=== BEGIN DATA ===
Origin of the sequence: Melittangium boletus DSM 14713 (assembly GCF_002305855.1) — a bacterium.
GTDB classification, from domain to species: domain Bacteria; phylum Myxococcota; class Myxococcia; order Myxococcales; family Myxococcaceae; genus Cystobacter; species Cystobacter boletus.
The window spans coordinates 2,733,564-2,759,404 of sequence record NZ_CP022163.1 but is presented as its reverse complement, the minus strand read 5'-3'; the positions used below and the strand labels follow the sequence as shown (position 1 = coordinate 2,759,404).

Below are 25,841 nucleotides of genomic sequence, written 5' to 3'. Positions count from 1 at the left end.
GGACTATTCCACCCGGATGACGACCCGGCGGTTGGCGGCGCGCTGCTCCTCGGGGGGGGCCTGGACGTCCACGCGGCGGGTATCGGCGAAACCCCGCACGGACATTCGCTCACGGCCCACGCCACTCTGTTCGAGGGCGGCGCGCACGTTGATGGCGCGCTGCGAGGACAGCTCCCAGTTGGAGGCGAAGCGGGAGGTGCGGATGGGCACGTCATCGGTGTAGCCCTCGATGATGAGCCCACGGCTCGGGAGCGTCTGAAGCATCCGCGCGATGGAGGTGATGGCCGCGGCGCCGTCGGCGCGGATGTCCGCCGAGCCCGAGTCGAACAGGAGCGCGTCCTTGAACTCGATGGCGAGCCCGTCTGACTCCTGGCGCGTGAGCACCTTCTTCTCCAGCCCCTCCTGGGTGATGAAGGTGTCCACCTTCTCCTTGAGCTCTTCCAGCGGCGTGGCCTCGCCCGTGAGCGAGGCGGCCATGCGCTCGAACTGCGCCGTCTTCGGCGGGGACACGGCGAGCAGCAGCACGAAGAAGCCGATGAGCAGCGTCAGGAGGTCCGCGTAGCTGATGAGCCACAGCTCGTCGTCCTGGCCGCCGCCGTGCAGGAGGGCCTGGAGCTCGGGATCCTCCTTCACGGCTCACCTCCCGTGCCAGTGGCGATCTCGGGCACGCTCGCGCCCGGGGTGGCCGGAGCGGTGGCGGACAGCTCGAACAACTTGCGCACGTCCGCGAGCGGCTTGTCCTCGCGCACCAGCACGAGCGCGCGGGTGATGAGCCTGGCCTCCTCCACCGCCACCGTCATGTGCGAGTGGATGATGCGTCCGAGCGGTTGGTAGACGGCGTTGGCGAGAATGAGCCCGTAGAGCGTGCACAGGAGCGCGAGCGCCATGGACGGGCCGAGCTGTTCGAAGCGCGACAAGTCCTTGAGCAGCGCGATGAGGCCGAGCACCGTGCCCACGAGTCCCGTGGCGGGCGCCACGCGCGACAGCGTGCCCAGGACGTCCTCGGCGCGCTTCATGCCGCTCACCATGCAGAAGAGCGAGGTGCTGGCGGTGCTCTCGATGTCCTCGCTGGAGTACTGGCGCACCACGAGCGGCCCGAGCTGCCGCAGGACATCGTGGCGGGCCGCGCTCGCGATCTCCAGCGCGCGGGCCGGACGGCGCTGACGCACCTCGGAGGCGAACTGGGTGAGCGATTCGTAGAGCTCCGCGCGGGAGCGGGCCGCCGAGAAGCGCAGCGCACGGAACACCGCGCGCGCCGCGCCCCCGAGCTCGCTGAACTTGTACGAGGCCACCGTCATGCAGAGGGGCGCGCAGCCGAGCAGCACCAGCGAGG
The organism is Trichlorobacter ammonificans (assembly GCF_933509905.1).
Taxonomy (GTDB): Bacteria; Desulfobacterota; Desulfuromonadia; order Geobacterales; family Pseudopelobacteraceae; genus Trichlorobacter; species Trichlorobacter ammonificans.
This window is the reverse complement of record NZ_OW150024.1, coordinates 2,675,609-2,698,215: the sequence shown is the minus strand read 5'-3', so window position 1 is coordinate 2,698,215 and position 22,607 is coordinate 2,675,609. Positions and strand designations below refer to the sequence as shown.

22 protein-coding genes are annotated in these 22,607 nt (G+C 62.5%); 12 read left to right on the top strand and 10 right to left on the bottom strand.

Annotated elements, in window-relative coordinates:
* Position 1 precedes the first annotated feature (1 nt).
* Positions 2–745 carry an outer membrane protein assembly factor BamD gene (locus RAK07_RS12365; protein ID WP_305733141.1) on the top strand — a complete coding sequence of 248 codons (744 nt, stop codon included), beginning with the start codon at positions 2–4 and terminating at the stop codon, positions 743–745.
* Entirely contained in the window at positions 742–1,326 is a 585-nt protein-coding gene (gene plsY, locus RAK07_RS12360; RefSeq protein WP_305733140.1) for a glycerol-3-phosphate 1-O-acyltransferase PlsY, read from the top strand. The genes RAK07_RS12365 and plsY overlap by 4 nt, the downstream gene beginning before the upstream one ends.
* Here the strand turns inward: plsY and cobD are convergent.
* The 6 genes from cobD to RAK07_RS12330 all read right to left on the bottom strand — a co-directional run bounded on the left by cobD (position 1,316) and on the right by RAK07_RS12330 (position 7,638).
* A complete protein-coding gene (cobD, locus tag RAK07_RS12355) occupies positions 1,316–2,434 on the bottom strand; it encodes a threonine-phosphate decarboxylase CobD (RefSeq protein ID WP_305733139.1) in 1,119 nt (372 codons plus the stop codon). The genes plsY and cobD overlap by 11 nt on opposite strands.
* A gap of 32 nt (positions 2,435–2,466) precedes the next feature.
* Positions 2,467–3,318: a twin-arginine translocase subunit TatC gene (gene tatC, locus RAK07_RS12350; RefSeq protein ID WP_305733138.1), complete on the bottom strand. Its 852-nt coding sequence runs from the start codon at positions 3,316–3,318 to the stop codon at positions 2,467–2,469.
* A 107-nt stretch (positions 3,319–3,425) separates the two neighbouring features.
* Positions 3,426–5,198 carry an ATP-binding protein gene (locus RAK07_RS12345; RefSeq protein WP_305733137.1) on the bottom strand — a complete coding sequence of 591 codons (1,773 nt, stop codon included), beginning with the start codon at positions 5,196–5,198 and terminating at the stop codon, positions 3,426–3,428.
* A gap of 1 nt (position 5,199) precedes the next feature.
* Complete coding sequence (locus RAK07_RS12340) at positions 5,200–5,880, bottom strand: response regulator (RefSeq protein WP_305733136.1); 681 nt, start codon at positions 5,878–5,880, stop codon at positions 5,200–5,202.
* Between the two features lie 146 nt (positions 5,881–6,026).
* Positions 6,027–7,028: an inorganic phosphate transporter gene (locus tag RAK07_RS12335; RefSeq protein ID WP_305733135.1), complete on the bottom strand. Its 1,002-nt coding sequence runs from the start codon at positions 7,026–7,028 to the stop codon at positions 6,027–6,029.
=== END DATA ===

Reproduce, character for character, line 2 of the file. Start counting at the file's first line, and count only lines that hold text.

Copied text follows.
GTDB classification, from domain to species: domain Bacteria; phylum Myxococcota; class Myxococcia; order Myxococcales; family Myxococcaceae; genus Cystobacter; species Cystobacter boletus.